A neighbor was having a sale last Saturday to clear out bric-a-brac. My trusty companion and I arrived looking for the advertised guitar, which was already sold, so we left with an armful of books for $6 instead. Among the lode were two Greenwich Village Guides, published by The Villager newspaper. The years 1947 and 1959 must have been big ones for the Guide, because those are exactly the volumes that have been explored in previous blog posts here and here. They are so charming, however, that another look is warranted.
There is plenty of history in the guide, but like Drew and Dana before me, I am too captivated by the ads in the 1947 edition to have read it yet.
What is it about old ads? Their quaintness beguiles, makes us laugh, makes us sigh. They show us what’s different, and what’s stayed the same.
For example, I used to live on West 14th Street across from St. Bernard’s Church/Our Lady of Guadalupe, a Catholic church with separate English- and Spanish-speaking constituencies. The Spanish-Guadalupe contingent brings with it a lively street market of food and trinkets. Well, in the guide there is a “Directory of Public Buildings,” with a section on Churches, and I see my old neighbors here — but Guadalupe was one block east at the time, only recently to co-locate with St. Bernard’s:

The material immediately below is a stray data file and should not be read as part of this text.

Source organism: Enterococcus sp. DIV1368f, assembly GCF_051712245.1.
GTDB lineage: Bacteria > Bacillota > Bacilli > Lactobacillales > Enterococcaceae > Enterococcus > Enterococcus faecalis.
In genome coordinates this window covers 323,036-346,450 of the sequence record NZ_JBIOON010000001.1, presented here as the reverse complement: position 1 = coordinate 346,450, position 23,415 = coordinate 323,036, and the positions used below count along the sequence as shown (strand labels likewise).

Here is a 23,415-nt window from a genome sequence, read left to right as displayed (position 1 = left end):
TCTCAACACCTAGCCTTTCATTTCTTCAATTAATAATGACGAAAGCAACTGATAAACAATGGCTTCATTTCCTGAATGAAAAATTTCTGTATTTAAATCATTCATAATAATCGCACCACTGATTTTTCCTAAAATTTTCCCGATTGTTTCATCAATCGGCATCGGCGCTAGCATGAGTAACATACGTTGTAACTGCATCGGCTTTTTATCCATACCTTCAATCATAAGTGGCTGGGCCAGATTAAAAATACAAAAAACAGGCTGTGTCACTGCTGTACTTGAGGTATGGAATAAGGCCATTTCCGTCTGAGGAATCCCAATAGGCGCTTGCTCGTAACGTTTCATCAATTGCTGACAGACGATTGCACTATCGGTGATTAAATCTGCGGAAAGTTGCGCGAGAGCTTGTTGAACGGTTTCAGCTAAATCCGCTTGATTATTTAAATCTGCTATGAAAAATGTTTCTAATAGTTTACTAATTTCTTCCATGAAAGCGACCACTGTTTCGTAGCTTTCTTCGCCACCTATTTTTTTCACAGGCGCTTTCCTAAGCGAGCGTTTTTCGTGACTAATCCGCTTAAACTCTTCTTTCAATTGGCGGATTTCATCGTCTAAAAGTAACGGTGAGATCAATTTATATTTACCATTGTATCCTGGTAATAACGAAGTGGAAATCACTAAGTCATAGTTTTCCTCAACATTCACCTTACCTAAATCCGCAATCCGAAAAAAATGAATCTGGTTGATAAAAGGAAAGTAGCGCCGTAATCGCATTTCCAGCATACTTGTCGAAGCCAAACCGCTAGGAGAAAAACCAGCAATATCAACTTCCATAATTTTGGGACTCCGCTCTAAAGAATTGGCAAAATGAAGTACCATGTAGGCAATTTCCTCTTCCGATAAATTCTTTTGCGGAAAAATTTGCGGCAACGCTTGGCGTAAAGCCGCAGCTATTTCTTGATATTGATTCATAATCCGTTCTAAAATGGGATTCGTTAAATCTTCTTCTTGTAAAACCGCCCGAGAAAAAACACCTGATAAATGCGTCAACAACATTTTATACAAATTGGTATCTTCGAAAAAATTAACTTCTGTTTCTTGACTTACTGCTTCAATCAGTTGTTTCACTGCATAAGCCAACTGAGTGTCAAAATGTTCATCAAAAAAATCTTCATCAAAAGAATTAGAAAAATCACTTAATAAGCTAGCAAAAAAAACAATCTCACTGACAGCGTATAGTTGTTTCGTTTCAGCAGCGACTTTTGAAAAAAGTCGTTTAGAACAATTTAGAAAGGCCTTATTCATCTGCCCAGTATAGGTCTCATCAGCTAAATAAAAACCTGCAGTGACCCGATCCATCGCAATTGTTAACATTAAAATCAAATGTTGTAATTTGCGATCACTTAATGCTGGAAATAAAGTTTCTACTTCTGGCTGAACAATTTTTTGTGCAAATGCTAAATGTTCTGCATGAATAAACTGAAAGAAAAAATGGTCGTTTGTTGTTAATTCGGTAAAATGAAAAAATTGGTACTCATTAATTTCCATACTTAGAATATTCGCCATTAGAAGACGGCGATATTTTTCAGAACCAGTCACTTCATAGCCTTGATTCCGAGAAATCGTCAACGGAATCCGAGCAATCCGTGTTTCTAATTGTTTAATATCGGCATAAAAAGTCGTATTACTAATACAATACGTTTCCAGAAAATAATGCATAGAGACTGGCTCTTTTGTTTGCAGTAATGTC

There’s but a solitary ad in the guide for someone we might today call a “party planner” or “personal chef.” One can’t help but wonder if the ad was successful in generating business, as it intimidates before the phone call is even placed:
There’s only one man who can prepare you for a Tino event, though, and that surely is Daniel:
Life on West 14th Street had a lot of pluses, but living in the front of the building sure was loud, especially in the car-alarm era.
Both the 1947 and 1959 guides are here in our GVSHP library, if you ever want to come by and savor a few memories or chuckles yourself.